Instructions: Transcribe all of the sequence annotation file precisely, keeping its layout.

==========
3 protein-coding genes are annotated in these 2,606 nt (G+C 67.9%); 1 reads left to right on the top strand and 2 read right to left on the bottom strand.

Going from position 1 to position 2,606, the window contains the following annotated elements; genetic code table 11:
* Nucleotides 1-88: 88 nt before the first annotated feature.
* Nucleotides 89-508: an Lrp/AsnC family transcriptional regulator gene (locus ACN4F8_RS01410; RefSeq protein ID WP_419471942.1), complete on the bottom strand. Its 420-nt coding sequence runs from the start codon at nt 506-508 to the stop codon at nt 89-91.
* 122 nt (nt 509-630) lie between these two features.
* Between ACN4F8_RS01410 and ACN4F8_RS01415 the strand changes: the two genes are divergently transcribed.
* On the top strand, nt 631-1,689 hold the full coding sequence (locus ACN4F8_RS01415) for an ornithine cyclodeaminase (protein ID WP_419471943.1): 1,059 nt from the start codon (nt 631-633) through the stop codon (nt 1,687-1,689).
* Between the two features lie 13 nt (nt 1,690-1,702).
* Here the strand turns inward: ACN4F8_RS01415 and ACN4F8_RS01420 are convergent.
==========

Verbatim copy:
3 protein-coding genes are annotated in these 2,606 nt (G+C 67.9%); 1 reads left to right on the top strand and 2 read right to left on the bottom strand.

Going from position 1 to position 2,606, the window contains the following annotated elements; genetic code table 11:
* Nucleotides 1-88: 88 nt before the first annotated feature.
* Nucleotides 89-508: an Lrp/AsnC family transcriptional regulator gene (locus ACN4F8_RS01410; RefSeq protein ID WP_419471942.1), complete on the bottom strand. Its 420-nt coding sequence runs from the start codon at nt 506-508 to the stop codon at nt 89-91.
* 122 nt (nt 509-630) lie between these two features.
* Between ACN4F8_RS01410 and ACN4F8_RS01415 the strand changes: the two genes are divergently transcribed.
* On the top strand, nt 631-1,689 hold the full coding sequence (locus ACN4F8_RS01415) for an ornithine cyclodeaminase (protein ID WP_419471943.1): 1,059 nt from the start codon (nt 631-633) through the stop codon (nt 1,687-1,689).
* Between the two features lie 13 nt (nt 1,690-1,702).
* Here the strand turns inward: ACN4F8_RS01415 and ACN4F8_RS01420 are convergent.